A consistent presence near the top of Forbes’ rankings of the most fiscally successful DJs, and a tireless performer at fests and residencies, Dutch veteran Tiesto released “A Town Called Paradise” this summer, his first proper album since 2009’s “Kaleidoscope.”

On the importance of albums: An artist album five or 10 years ago had a lot more impact than nowadays. Nowadays I feel most people just do one-off singles all the time. No one really seems to be making real albums anymore, and people don’t take the time to listen to them either. That’s hard to fight against, when you have people who are surrounded with music all the time now. I just try to make the album as interesting as possible, to make every song the best song I can. When I think of this album, there’s 14 hits on there. It’s not a journey like the old albums used to be, it’s more like every song can be, or should be a hit.

On audience expectations: Some people are surprised when I don’t play “Adagio for Strings” in my set, and some other people are surprised when I do, like, “what the hell is this hard, fast techno sound” that they had no idea I did. That song is 11 years old; if you’re 20 years old and going to a festival now, you’ve probably never heard it. It’s a tricky one. I think that’s the beauty of being in that position as a DJ. I change my style, change my sound, and if I play things nowadays, it has the same surprise reaction as 10 years ago when I first made it. It’s a great position to be in.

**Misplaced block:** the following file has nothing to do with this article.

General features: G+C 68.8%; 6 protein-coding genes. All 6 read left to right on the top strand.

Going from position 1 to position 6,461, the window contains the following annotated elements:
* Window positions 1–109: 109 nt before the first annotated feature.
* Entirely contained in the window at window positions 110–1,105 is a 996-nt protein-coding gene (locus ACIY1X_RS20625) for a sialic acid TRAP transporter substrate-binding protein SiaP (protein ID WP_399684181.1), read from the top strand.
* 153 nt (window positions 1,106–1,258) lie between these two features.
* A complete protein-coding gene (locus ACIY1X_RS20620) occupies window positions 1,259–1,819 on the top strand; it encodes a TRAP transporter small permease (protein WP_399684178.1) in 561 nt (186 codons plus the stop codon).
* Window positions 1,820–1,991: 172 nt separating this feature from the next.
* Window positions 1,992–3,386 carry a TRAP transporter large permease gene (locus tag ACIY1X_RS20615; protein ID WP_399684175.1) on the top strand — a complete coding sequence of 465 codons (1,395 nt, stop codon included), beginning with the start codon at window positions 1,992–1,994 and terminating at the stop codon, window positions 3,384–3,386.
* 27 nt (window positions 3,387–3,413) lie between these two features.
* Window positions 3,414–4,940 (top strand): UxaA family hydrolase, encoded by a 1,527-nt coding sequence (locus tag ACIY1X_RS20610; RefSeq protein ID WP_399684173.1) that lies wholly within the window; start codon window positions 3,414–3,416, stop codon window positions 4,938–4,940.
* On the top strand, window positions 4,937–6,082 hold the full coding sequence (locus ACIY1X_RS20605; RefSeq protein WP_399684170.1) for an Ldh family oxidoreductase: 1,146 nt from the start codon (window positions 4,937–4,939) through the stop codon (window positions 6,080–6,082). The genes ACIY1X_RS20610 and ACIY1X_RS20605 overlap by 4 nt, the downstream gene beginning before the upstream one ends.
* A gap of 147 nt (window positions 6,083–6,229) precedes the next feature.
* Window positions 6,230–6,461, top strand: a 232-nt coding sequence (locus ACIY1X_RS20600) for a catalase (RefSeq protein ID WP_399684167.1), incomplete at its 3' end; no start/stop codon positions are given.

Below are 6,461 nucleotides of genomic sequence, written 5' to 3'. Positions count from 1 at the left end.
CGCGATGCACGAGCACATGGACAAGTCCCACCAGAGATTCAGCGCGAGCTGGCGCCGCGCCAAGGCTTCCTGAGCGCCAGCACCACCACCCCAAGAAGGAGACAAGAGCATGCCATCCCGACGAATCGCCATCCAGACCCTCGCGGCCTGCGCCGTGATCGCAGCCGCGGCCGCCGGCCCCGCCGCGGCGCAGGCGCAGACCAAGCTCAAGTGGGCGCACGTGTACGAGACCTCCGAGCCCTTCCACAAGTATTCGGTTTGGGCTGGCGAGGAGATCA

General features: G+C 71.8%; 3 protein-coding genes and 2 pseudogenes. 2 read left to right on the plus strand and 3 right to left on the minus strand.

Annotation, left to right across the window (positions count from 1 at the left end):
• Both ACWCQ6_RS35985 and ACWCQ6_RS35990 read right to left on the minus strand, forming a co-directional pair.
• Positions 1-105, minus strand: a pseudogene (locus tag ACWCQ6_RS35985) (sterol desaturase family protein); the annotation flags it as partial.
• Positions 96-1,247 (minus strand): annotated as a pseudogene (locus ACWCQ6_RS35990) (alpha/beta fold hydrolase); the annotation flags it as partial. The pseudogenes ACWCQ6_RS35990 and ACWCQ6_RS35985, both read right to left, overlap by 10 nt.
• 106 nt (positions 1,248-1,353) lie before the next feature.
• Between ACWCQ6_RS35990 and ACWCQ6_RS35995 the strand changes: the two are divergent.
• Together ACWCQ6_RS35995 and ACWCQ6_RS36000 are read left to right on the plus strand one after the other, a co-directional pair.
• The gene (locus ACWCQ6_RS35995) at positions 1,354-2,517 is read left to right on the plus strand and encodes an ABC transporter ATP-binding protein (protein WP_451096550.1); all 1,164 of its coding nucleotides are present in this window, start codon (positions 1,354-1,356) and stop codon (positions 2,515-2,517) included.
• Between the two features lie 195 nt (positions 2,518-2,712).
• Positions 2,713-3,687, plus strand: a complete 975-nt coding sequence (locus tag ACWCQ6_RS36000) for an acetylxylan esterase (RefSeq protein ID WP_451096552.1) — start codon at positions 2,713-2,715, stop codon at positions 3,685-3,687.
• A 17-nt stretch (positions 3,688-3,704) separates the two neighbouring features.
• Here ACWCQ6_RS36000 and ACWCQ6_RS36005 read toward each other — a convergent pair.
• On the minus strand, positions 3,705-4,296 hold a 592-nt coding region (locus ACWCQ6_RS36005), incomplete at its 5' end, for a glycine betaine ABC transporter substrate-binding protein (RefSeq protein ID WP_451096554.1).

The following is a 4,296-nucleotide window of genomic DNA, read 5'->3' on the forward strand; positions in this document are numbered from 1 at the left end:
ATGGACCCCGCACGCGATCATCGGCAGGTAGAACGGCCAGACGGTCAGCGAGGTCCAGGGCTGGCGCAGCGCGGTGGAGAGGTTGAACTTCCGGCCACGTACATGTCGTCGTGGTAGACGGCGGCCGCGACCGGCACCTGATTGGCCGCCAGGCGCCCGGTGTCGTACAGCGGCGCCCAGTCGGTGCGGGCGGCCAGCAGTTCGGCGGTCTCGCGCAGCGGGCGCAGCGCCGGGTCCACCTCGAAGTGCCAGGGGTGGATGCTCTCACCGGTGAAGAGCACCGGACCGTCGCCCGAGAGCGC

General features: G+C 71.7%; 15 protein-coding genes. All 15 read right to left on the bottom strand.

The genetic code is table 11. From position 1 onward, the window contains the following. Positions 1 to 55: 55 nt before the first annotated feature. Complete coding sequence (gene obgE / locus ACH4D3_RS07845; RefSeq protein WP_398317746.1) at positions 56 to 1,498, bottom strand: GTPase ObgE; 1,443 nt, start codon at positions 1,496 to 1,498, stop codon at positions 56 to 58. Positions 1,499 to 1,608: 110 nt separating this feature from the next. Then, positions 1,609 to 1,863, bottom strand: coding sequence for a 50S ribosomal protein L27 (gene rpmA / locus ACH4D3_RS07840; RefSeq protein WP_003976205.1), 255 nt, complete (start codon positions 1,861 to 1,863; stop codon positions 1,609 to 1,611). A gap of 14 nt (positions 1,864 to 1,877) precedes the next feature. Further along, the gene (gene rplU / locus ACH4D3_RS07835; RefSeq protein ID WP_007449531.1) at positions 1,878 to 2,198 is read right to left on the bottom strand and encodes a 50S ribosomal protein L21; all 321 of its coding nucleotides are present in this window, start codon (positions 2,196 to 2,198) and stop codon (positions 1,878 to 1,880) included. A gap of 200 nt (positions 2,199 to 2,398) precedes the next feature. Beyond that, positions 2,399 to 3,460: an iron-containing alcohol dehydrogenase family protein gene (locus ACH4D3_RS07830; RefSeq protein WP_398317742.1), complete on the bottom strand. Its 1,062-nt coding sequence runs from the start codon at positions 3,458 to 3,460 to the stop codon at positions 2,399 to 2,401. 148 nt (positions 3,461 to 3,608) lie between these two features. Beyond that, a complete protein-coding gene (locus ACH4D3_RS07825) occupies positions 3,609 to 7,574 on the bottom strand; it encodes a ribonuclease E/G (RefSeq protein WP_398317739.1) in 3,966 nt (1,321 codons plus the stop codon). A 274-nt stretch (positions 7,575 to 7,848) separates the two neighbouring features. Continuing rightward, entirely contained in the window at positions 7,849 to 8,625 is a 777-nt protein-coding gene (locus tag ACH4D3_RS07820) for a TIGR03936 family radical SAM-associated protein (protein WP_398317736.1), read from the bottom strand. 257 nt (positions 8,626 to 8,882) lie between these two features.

It all depends on what kind of gig it is. When I play Las Vegas, people just want to party, they just want to hear great happy music. And I’m fine with that, of course. And then a lot of festivals like Outside Lands … it’s a very indie-based audience, and I feel like there I can go a lot deeper and play some really weird stuff. But I’m not sure where I can go super deep anymore, because people expect Tiesto to play the sound of Tiesto. So even when I play a deep festival — a deep house festival in Germany or something — people still want me to play my own style. So you’re kind of stuck in that world.

On mentorship: I’ve worked with a lot of people over the past few years; the biggest would be Avicii, who used to open for me in Ibiza. The problem with a lot of the other guys is that they have their own agenda. A lot of DJs are not in the situation I’m in. For me, it doesn’t really matter if someone (I mentor) gets big or not. But there are a lot of DJs out there that want themselves to be the biggest, and the younger guy has to be the warm-up act and that’s it. That’s what I see sometimes, and that’s the problem with DJs fighting other DJs. I don’t really have any ego in that sort of way, so I just like to help these guys and if I might see one of them turn even bigger than me, I wouldn’t really care about that, I would only be proud.

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